Michael Palaich – Up Close And Personal For Croatia’s Freedom: “For Baka’s Homeland” A Book Review

Michael Palaich
Photo: Private Album

“For Baka’s Homeland”/Michael Palaich – a book review by Ina Vukic

Up close and personal – for freedom of Croatia!

Michael Palaich’s “For Baka’s Homeland” is a soothingly powerful, reinvigorating and captivating book about roots of the invincible patriotism for his grandmother’s (baka’s) homeland lovingly cultivated far away from that homeland, in America. The object of that patriotism, patriotic love, devotion and pride – Croatia, while geographically far away and often scarcely visited during the childhood years of growing up in the diaspora is a spiritual anchor that embeds itself into the hearts and minds of multitudes born and/or living away from the parental homeland. It is also a book about the intrinsic, steadfast driving resolve within that patriotic love thriving outside Croatia for decades, nurtured within the Croatian emigrant community outside of Croatia, becoming a driving force of help and support in times of need when that Croatian nation had no alternative, nor choice, but to defend its life from brutal aggression by the former communist Yugoslavia and Serb forces; to fight for its freedom and self-preservation.

“For Baka’s Homeland” presents the reader with a personal account, memoirs, the author’s account, an insider account of Croatia’s 1990’s horrendous struggles to secede from communist Yugoslavia and become a democratic, independent State. Insider account by a member of the Croatian diaspora, whose contribution to Croatia’s independence struggle and its ultimate success was crucial! The particularly valuable contribution this book makes to the factual history of struggles and sufferings Croatian people had endured, particularly after World War II, is the fact that, overall, it provides the reader as to how, through what activities, personal risks and adventures, a person of Croatian origins born and living abroad put himself through so that his grandmother’s (baka’s) homeland could one day call itself free and independent – just as “baka” yearned for all her life.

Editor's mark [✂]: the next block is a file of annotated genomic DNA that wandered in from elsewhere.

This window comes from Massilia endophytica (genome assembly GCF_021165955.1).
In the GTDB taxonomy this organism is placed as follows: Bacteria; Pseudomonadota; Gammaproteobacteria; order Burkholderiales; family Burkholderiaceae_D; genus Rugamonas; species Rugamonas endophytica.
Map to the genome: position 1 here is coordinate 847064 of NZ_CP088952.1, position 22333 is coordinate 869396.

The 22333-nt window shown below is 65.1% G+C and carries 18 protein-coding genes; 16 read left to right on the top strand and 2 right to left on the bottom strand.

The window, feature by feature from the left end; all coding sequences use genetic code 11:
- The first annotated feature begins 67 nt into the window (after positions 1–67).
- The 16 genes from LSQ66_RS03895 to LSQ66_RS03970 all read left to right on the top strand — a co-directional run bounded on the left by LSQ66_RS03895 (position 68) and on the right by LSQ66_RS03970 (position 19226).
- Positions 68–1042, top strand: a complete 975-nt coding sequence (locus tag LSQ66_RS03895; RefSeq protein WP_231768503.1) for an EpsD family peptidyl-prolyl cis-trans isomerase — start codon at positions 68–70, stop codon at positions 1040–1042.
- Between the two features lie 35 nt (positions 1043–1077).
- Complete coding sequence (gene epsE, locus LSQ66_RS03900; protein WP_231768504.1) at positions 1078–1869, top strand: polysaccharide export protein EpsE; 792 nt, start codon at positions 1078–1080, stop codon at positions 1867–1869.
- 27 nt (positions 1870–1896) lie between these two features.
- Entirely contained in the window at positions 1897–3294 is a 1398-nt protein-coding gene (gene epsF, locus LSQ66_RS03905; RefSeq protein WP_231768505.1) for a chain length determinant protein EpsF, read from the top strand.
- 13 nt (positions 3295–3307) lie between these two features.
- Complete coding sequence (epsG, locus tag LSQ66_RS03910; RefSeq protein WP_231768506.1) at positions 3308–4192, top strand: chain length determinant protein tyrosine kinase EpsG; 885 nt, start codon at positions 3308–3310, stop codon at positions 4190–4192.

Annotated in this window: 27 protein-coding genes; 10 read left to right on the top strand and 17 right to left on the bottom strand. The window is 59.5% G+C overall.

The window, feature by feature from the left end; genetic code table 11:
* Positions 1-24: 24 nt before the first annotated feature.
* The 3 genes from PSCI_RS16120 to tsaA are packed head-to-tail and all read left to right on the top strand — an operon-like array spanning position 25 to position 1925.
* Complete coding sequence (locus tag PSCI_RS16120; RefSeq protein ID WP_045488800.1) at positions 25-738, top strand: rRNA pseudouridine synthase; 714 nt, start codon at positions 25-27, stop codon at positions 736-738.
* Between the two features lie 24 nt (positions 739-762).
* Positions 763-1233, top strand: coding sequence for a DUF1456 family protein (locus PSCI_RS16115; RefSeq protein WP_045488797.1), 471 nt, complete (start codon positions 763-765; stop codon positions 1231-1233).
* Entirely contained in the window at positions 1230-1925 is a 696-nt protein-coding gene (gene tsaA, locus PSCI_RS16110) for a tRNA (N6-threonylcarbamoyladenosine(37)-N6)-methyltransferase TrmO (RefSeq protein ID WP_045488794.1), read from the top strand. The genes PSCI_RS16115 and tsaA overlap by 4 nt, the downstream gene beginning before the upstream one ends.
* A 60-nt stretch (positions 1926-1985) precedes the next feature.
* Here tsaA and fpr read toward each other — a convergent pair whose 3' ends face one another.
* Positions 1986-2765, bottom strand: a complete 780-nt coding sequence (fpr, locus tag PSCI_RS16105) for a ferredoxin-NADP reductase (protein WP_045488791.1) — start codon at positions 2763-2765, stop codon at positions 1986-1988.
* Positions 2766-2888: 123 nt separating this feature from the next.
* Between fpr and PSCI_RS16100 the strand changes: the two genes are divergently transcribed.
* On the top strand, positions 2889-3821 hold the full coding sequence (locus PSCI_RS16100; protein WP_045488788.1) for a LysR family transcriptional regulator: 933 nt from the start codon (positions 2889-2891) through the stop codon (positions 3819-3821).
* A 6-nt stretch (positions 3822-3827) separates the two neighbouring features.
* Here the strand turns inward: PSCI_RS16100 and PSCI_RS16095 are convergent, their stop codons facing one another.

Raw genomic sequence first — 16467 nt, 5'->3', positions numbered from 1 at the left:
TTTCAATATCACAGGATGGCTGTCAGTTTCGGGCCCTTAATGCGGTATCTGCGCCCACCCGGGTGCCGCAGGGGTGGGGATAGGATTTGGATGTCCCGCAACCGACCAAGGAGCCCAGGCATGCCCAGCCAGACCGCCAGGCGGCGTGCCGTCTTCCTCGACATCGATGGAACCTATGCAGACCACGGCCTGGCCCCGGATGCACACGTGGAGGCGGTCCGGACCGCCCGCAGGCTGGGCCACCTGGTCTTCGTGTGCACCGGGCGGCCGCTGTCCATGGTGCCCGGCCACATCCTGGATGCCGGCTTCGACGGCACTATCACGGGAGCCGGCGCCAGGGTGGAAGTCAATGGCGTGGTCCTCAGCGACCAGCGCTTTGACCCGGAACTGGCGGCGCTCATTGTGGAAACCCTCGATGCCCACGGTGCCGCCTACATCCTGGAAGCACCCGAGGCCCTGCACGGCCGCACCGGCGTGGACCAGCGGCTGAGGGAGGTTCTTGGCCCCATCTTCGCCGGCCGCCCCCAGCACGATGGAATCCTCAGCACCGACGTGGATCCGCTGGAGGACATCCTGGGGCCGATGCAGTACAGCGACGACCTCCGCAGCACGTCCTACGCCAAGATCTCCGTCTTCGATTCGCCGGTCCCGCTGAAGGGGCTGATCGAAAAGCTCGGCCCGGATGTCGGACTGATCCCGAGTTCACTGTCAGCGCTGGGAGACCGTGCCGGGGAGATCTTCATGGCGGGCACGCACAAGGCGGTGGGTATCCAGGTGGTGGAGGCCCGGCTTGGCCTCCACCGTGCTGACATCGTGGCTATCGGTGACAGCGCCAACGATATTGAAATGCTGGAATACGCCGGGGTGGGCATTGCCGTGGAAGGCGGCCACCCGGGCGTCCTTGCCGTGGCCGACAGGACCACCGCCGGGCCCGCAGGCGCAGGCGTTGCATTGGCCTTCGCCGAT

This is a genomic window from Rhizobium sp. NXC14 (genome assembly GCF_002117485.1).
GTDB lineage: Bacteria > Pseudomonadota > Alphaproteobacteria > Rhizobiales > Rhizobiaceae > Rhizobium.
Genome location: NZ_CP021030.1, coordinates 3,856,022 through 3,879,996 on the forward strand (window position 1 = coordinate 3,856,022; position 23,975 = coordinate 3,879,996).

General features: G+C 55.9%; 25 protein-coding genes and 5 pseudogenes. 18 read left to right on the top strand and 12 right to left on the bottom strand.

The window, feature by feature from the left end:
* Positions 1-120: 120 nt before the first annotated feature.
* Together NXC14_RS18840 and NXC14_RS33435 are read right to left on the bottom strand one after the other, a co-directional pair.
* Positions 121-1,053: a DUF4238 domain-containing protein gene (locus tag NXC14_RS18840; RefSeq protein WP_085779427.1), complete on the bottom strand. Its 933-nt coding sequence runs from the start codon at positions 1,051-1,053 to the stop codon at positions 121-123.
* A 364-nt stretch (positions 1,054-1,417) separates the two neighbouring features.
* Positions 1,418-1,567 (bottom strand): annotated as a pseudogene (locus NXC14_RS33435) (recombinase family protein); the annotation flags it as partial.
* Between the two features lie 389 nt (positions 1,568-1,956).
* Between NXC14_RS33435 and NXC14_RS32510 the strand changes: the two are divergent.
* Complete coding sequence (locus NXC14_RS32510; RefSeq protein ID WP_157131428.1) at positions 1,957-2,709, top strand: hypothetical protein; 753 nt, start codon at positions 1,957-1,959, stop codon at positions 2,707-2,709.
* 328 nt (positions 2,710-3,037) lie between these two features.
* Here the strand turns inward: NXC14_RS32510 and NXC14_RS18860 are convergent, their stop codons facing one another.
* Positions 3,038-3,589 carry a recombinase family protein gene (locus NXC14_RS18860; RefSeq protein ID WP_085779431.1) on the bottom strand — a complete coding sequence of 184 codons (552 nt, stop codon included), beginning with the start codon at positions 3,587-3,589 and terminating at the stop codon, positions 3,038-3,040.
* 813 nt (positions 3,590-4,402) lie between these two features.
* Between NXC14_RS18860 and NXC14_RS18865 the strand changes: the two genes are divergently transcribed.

This is a book about strong loyalty to the love of and for family, the love of and for grandparents. Reading this book, the reader may indeed conclude: there is no more magical way to validate one’s love for family than through actions that protect and embrace the values for which that family stands and, in that, place one’s own life at disposal for achieving those values in tangible forms; in this case – Croatia’s freedom.

The captivating nature of this book is particularly carried through many intriguing stories, accounts, explorations of issues associated with a nation’s struggle for independence.  Palaich’s personal undertakings and experiences on the long and hard road to Croatia’s independence provide the reader with “an ordinary man’s” insight into political, ideological and practical milestones to independence and the creation of a new State during the late 20th century.  The fact that these accounts come from one patriotic individual living and born in the suburbia of an American city, part of Croatian diaspora, is of particular significance and value especially to those keen to take a “microscopic” look into how it was possible for ordinary people to contribute so crucially to the independence of Croatia in such harsh and unforgiving times that lasted for decades (and, indeed, centuries).